B: Welcome to Friendly Fire, the trillion dollar war movie podcast that is at the mercy of three men with little brass keys. I am Ben Harrison,…

A: …, I am Adam Pranica.

J: Turn your key, sir! I am John Roderick.

Turn your key, sir! The opening scene

A: Why wasn't it three men with keys? That brings up a great point, Ben. Why is it just two? It should be the three man rule. You want an odd number, right!

J: No, you got to pay that extra guy!

B: This is the first time I have seen the keys spaced far enough apart that one person couldn't do them just by putting both keys in either hand.

J: That is the point of it!

B: But when you see them in submarine movies, it is two guys that are standing directly next to each other, going: ”One, two, three, turn!”

J: There is no place on a submarine that two guys can be further apart than arm's length.

B: Yeah, that is probably the issue.

J: That is the thing about that scene: If Michael Madsen does actually shoot his commanding officer, then the missile still won't launch, so the gun is really an empty threat in that situation. ”Turn your key, sir!” - ”What are you going to do? Shoot me? Then you are locked down here with a dead guy and you still didn't launch the missiles!”

B: He got a pool cue in his other hand, trying to hit the key!

J: Yeah, exactly!

When the hosts saw the movie

A: Was this a regular watch for you guys in the 1980s and 1990s? I feel like I saw this movie all the time and yet that opening scene surprised me, watching it this time. I had forgotten that it existed. It was the reason for the movie!

J: Mm hmm

B: I have seen this movie one other time, but I didn't remember it at all, and I definitely didn't remember that scene and it really surprised me how serious in tone this movie is the way it kicks off. Its rep is that it is a kid movie for kids, but it got some pretty grim ideas in it.

J: Yeah. It is not a kid movie at all. I saw this movie in the theater, it was the spring of my 9th grade year.

A: That is just perfect timing!

J: I was a 9th grader and this and 1983, it was peek Reagan Cold War, I was living in Alaska, I had just stopped regularly going to Civil Air Patrol meetings, they still sounded the air raid sirens every Friday at noon, you could still hear the jets take off from Elmendorf at full afterburner when they were going up to intercept those bear bombers, and so this movie was extremely palpable and that opening scene absolutely hit me like a lightning bolt.

Another twenty minutes and we were going to start looking for you guys!

J: I routinely think about that opening scene and have ever since 1983. It is one of the images in my head that pops up and I will say: ”Turn your key, sir!” any time it seems like I need somebody to do something and they are not acting fast enough.

B: I remember you yelling that a lot sound checking for live shows.

J: Turn your key, sir!

B: That opening scene is based on real events, right? There are examples in history of a guy in a bunker that made the right call, having no information to base his decision on, that prevented the bombs from going off.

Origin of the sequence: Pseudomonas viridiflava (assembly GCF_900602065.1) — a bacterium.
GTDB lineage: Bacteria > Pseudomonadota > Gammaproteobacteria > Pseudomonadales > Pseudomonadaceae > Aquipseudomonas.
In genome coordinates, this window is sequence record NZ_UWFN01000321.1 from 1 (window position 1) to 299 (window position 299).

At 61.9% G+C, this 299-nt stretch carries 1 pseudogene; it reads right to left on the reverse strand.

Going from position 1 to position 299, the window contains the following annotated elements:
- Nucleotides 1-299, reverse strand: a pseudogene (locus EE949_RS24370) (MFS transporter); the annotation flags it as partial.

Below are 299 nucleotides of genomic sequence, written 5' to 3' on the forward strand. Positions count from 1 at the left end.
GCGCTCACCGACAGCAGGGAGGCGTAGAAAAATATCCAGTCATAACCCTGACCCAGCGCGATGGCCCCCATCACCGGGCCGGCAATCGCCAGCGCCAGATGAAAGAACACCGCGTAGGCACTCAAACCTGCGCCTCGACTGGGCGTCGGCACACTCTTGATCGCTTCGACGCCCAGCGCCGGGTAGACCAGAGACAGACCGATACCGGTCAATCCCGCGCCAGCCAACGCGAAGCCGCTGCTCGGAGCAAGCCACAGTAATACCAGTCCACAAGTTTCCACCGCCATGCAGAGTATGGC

J: Well, even more: They did run tests where they did precisely that, put their crews to the test. Would they turn their key or not? And they discovered that a quarter of the people didn't, even when that was their only job.

A: That was a really neat scene in the movie when they post game that in their boardroom and they are kicking around the idea: Statistically, the probability of all of the guys doing what they are ordered to do…

J: The argument that that scene is making, the whole plot of the movie, is that this subset of military planners and bureaucrats believes that the fact that there are human beings in the chain of command only makes us weak. That was an argument that was being made on the editorial page of The New York Times. That is the premise behind Dr. Strangelove. My whole life the idea of being vulnerable to a surprise attack from the Russians and not being able to get those missiles off in time to completely annihilate them before we were completely annihilated, it was in the water we drank.

A: It is so interesting how elegant the tic tac toe analogy is to this film story where a film like Crimson Tide uses von Clausewitz to make its arguments. This film cuts in exactly the opposite direction and still makes an almost equally strong case for itself and its argument. What a perfect analogy for a 9th grader to grasp in order to understand these issues!

J: The 9th grader in me did not see the big plot holes because the movie is very serious and it somehow manages to be fun and an adventurous romp, like a teen sex comedy almost, whilst also really savagely indicting the whole military industrial cult.

B: I wished we had watched this right on the heels of Dr. Strangelove for that reason because I feel like they are coming from a very similar place and go about telling their story in such radically different ways. It is amazing that you can do that!

The Professor Falken character

A: I thought it was a total reversal of expectations to have not the Barry Corbin character as the nihilist willing to destroy the Earth, but instead making the thinking scientist person that character, that it is Professor Falken that is willing to sit in his leather recliner three miles away from a nuclear target, almost relishing the idea of nature turning humanity back into the soil and starting all over again. It seems like a really edgy thing to give to an 1980s audience, right? That is a reversal of character type that I wasn't expecting!